CARS 2004 RecapPosted 12/15/2004
So said CARQUEST's Chris Chesney as he introduced the keynote speaker at the Congress of Automotive Repair and Service.
And maybe that best sums up CARS 2004.
This year's event set an attendance record (there were more than 700 attendees) and without a doubt, CARS 2004 was the biggest and best one ever.
It more than lived up to its theme, "Feel the Power." You could almost feel the energy as participants attended educational courses and took in the exhibits and networked with fellow ASA members from across the nation.
There was definitely something for everyone. There were seven technical courses and three Automotive Management Institute (AMI) seminars, all taught by some of the leading instructors in the industry. Representatives of seven OEMs presented information on new systems and features that are being incorporated in vehicles of the future. There was the largest exhibitor showcase ever; more than $20,000 given away in prizes by participating exhibitors; the keynote speech by John G. Miller; and luncheons, dinners, receptions and other opportunities for socializing.
There was also a great report by Bob Redding, ASA's Washington, D.C., representative, on the association's legislative efforts - and a powerful message from Louden, who urged ASA shop owners to get their share of the $42 billion aftermarket automotive repair market. Louden also gave the audience some tips on how to achieve that goal.
In addition, there was the Service Professionals Industry Reception, co-hosted by ASA and the International Automotive Technicians' Network (iATN); and the day before CARS, there were the Environmental Protection Agency (EPA) and National Automotive Service Task Force (NASTF) meetings that were open to everyone. The EPA and NASTF meetings afforded everyone an update on OEM Web sites.
The premier event of ASA's Mechanical Division, CARS is held annually during Automotive Aftermarket Industry Week.
Next year, CARS will be held Nov. 3-5.
CARS Features OEM Technology Sessions
Independent repair shop owners and technicians got an opportunity at the Congress of Automotive Repair and Service (CARS) to prepare for the vehicles they will be servicing in the near future.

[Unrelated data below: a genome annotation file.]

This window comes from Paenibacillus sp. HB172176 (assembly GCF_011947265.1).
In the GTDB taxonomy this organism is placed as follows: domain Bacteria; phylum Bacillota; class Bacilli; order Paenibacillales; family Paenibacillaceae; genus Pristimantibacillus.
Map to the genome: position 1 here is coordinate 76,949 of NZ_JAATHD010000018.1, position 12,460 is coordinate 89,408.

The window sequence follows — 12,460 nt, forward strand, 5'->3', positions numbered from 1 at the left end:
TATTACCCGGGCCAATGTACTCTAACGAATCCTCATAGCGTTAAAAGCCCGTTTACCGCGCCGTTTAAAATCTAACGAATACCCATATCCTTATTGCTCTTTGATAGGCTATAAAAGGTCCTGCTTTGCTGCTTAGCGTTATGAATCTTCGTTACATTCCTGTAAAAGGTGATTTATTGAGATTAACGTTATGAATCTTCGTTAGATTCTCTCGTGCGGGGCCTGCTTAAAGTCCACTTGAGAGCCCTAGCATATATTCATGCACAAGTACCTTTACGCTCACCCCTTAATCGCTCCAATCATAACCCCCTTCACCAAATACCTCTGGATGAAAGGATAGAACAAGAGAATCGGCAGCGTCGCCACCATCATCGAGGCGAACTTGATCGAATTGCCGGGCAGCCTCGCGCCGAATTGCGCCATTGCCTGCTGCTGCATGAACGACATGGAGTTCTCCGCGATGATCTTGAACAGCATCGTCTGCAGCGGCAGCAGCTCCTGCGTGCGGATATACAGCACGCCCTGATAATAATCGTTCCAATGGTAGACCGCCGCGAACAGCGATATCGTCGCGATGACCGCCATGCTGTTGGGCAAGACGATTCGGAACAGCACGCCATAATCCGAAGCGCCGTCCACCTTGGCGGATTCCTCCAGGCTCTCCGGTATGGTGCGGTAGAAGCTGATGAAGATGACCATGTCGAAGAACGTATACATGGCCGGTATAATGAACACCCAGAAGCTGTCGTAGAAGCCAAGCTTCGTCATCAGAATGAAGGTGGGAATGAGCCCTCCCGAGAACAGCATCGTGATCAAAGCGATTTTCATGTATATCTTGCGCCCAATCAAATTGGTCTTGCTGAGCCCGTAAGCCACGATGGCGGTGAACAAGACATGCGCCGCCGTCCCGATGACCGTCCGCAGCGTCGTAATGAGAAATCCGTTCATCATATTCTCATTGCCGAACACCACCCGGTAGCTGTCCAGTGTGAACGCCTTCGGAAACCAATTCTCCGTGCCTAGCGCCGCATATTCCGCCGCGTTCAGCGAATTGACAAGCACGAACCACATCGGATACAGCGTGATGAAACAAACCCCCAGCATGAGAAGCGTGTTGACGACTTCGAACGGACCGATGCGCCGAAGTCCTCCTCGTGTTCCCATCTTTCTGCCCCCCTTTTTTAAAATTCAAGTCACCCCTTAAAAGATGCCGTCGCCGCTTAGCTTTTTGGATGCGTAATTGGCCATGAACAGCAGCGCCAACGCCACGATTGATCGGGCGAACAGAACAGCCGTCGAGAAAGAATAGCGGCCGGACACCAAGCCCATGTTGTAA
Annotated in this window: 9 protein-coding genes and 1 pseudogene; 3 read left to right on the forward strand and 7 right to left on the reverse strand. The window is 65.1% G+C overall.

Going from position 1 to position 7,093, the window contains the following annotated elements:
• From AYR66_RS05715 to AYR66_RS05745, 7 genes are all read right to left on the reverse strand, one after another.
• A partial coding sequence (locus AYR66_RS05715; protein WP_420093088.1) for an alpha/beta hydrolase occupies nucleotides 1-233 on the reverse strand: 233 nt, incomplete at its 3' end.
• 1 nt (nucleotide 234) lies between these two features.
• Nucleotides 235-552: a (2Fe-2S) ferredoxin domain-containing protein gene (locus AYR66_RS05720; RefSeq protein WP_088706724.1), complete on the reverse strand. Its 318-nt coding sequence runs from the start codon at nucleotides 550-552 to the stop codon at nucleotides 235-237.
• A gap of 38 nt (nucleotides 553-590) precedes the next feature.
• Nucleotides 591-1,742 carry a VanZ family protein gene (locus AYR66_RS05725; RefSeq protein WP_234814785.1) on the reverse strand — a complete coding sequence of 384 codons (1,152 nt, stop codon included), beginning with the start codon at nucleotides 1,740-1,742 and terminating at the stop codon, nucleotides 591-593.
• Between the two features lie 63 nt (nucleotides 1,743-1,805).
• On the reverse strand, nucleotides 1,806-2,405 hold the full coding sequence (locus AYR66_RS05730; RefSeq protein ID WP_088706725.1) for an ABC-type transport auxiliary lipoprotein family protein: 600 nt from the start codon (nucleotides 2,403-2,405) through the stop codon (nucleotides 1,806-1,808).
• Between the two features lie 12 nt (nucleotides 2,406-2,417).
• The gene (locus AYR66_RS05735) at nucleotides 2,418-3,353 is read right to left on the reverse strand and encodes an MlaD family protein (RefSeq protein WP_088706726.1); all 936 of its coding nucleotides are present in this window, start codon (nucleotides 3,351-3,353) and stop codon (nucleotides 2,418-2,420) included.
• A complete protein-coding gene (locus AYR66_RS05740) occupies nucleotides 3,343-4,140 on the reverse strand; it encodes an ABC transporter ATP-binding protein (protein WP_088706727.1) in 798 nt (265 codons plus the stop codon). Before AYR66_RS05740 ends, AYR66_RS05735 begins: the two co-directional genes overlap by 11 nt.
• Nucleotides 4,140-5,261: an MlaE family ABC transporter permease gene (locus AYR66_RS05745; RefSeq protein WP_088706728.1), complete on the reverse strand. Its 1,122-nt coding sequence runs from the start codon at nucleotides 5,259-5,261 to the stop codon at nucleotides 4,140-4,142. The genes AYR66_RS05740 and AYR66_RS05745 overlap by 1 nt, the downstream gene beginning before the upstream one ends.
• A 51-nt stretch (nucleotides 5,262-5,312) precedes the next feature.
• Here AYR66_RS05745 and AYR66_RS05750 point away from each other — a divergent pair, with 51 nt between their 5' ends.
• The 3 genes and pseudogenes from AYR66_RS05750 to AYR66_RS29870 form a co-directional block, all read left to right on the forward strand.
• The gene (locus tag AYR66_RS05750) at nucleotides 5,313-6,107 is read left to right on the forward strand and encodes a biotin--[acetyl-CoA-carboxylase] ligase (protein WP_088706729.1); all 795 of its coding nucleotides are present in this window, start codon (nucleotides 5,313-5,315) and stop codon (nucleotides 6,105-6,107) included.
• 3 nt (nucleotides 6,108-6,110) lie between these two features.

In a first for CARS, which was held Nov. 4-6 at the Flamingo Hotel in Las Vegas, representatives of seven auto manufacturers held new product technology sessions. Representatives of Chrysler, Ford, General Motors, Honda, Isuzu, Toyota and Volkswagen presented the sessions on Thursday, Nov. 4.
These individual sessions allowed each manufacturer an opportunity to provide attendees specific information on new systems or features that are being incorporated into automobiles of the future.
The Automotive Service Association (ASA), which sponsors CARS, saw the OEM sessions as a great opportunity to give shops and technicians a competitive advantage.
Louden Welcomes CARS Attendees, Redding Outlines Legislative Efforts
Persons attending the Congress of Automotive Repair and Service (CARS) on Friday, Nov. 5, got a Texas-size welcome from CARS Chairman Steve Louden, AAM. They also received an update on the Automotive Service Association's legislative efforts from Robert L. Redding Jr., ASA's Washington, D.C., representative.
The chairman's welcome remarks and Redding's talk came at a breakfast on the first morning of CARS, which was held Nov. 4-6 at the Flamingo Hotel in Las Vegas. CARS was officially launched the night before at a reception for service professionals in the automotive repair industry.
Louden, the owner of Louden Motorcar Services Inc. in Dallas and a longtime member of ASA, told attendees this year's CARS had set a record for attendance, which, he said, "is fantastic." He asked attendees, "Where else could you go to find more networking and education opportunities - plus a chance to attend all the other shows going on during Industry Week? Can you feel the power? I hope so!"
Redding discussed the recent election's impact on independent repairers, specific issues in play for ASA in 2005, and how ASA could best use its advocacy resources for 2005.
Among key issues, said Redding, are Association Health Plans, right to repair legislation, the Clean Air Act and licensing.
One of the greatest things that has happened in the past year, said Redding, was the creation of the TakingTheHill Web site - which informs members about key issues and makes it easy for them to contact their senators and representatives. Redding urged members to use it.
Exhibitor Showcase Biggest, Best Ever
A key part of CARS is the Exhibitor Showcase, and this year's Showcase was the largest - and best - in CARS history.
Fifty-five companies were exhibiting, the exhibit hall was packed with people, and it proved to be a two-way street for attendees and exhibitors. A win-win situation.
Service professionals attending CARS like the exhibits because it gives them an opportunity to see new products first-hand, ask the exhibitors questions and get information they need. They often buy products on the spot.
Exhibitors like the opportunity to display their wares, meet potential customers, answer any questions attendees have and sell their products.
To find out exhibitors' "take" on being there, AutoInc. polled veteran CARS exhibitors as well as first-timers. Following is what they said.
CARS Attendees Win Prizes Exceeding $20,000
More than $20,000 in prizes was given away in drawings during the Exhibitor Showcase at the Congress of Automotive Repair and Service (CARS) held Nov. 4-6 in Las Vegas.
Winners were announced immediately following the CARS Luncheon with Exhibitors, held in the Sunset Ballroom of the Flamingo Hotel. All CARS attendees were eligible to win.
Luncheon attendees were invited back to the Exhibitor Showcase, where the names of the drawing winners were posted on the booths of participating exhibitors.
Among the top prize giveaways won in the drawings:
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